Watson Manor

watson manor transitional living program

The Watson Manor Transitional Living Program provides up to two years of transitional housing and support services to single, homeless, extremely low-income* teenage and young adult mothers and their children.

The 16 to 25 year-old mothers have one to two children or are at least six months pregnant. The program serves a very diverse population, typically higher in ethnic and cultural minorities than is represented in the Kent School District. In 2011, Watson Manor’s ethnic makeup was 15% Hispanic and the racial composition was 48% Black/African-American, 14.8% American Indian/Alaskan Native, 7.4% White, 3.7% Hawaiian/Pacific Islander, and 25.9% multi-racial.

Individualized services include case management, parent education, life skills training, counseling, substance abuse services, assistance in finding permanent housing, and referral to childcare, educational, and vocational programs. For many residents, hope begins at Watson Manor with a stable place to live and the opportunity to overcome barriers, develop a rental history, finish school, gain work experience, become self-sufficient, and learn the skills needed to obtain and retain permanent housing. The program provided hope to 27 homeless young mothers and children who called Watson Manor home during 2011.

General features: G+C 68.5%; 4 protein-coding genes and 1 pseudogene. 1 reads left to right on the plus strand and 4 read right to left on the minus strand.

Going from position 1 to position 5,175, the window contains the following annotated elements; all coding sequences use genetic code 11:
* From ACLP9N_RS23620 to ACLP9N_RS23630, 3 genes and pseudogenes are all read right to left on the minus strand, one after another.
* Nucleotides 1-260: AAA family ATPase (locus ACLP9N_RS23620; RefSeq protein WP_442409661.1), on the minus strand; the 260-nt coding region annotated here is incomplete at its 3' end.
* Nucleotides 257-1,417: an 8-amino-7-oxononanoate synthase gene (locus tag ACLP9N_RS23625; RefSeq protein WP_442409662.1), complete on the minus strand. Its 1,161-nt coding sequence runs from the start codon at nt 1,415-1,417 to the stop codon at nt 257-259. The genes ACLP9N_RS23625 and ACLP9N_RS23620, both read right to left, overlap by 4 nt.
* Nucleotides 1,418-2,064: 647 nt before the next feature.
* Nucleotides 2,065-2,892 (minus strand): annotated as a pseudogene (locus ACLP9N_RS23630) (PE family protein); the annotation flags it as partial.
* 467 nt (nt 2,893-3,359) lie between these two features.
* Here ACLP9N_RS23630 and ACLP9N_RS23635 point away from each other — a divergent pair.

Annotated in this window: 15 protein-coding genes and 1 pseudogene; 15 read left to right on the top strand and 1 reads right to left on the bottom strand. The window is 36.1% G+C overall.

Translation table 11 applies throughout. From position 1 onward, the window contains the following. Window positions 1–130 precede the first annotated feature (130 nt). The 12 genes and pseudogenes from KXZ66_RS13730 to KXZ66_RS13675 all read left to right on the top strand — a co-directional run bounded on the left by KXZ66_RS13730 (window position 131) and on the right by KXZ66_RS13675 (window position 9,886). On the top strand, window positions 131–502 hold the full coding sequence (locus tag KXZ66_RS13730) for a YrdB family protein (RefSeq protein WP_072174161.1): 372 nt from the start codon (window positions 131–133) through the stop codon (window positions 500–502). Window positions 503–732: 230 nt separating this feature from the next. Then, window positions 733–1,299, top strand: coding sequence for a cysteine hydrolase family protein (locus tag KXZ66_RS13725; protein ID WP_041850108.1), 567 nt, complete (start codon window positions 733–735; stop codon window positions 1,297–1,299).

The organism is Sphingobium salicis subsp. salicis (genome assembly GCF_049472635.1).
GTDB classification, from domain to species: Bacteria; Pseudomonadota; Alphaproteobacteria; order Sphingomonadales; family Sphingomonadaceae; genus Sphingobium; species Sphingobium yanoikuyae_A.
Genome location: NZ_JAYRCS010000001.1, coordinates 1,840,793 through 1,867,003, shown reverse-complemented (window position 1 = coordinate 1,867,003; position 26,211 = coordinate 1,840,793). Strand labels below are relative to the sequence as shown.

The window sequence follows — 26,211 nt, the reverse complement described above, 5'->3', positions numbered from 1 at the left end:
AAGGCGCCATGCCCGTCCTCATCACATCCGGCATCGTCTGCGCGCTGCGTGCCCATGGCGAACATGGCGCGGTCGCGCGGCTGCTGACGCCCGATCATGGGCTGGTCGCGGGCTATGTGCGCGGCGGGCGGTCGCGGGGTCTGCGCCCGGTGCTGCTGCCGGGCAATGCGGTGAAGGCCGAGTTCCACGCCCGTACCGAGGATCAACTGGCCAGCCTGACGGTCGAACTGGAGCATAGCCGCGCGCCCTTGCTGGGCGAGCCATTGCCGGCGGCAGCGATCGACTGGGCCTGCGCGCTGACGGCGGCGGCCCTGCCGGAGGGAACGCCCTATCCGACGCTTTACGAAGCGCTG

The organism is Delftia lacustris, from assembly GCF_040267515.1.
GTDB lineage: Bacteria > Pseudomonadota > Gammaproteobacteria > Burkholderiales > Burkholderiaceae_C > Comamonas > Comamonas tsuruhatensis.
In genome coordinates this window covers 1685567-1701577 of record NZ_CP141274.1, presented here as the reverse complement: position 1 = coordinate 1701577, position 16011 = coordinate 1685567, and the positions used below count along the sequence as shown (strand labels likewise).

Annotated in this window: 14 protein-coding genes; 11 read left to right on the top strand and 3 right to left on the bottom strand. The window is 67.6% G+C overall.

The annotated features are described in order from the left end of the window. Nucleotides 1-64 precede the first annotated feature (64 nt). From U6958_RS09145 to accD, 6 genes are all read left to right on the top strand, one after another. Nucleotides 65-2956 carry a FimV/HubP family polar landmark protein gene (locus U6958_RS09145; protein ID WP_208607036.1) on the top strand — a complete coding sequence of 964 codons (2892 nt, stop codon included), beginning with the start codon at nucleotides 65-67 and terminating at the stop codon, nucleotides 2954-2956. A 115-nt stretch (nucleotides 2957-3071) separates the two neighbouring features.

Hope began for Lanelle and Tre, her toddler son, when they moved into a furnished two-bedroom apartment in Watson Manor during the fall of 2011. 

Homeless, in debt, evicted from her apartment, without anyone to take them in, and unable to afford the college program she loved, Lanelle found hope at Watson Manor where she could get her feet on the ground. Now in a stable place to live at a price based on her income, Lanelle was able to begin focusing on her other goals of learning to budget, getting debts paid off, establishing a good rental history, holding a steady job, re-enrolling in her college program, providing a stable nurturing home and learning environment for Tre, and securing permanent housing to move into after Watson Manor.

Without Watson Manor, hope would have ended with Lanelle and Tre being on the street or going to a shelter, if available. Lanelle would be without the stable housing so critical to being able to hold down a job, go to school, pay off debt, provide a healthy environment for her toddler, and become self-sufficient.

* Extremely low income is defined as at or below 30% of Area Median Income (AMI).